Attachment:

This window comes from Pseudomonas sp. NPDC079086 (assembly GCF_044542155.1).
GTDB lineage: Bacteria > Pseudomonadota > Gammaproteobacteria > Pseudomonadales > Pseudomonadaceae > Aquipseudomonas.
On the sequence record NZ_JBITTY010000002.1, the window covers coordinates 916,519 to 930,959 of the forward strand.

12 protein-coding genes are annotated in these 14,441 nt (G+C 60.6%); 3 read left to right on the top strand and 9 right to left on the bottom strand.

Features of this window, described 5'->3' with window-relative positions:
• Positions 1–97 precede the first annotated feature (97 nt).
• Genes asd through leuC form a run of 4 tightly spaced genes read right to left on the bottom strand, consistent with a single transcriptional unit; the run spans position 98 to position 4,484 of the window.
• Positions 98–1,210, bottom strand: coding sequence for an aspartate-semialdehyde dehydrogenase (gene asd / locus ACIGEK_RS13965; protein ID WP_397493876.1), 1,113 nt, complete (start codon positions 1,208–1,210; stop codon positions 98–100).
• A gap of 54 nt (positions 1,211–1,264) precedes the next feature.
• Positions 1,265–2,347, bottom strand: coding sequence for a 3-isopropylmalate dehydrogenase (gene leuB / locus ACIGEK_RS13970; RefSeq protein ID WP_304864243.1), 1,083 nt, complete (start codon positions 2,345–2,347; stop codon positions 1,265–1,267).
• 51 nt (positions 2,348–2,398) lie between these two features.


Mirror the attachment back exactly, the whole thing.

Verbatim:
This window comes from Pseudomonas sp. NPDC079086 (assembly GCF_044542155.1).
GTDB lineage: Bacteria > Pseudomonadota > Gammaproteobacteria > Pseudomonadales > Pseudomonadaceae > Aquipseudomonas.
On the sequence record NZ_JBITTY010000002.1, the window covers coordinates 916,519 to 930,959 of the forward strand.

12 protein-coding genes are annotated in these 14,441 nt (G+C 60.6%); 3 read left to right on the top strand and 9 right to left on the bottom strand.

Features of this window, described 5'->3' with window-relative positions:
• Positions 1–97 precede the first annotated feature (97 nt).
• Genes asd through leuC form a run of 4 tightly spaced genes read right to left on the bottom strand, consistent with a single transcriptional unit; the run spans position 98 to position 4,484 of the window.
• Positions 98–1,210, bottom strand: coding sequence for an aspartate-semialdehyde dehydrogenase (gene asd / locus ACIGEK_RS13965; protein ID WP_397493876.1), 1,113 nt, complete (start codon positions 1,208–1,210; stop codon positions 98–100).
• A gap of 54 nt (positions 1,211–1,264) precedes the next feature.
• Positions 1,265–2,347, bottom strand: coding sequence for a 3-isopropylmalate dehydrogenase (gene leuB / locus ACIGEK_RS13970; RefSeq protein ID WP_304864243.1), 1,083 nt, complete (start codon positions 2,345–2,347; stop codon positions 1,265–1,267).
• 51 nt (positions 2,348–2,398) lie between these two features.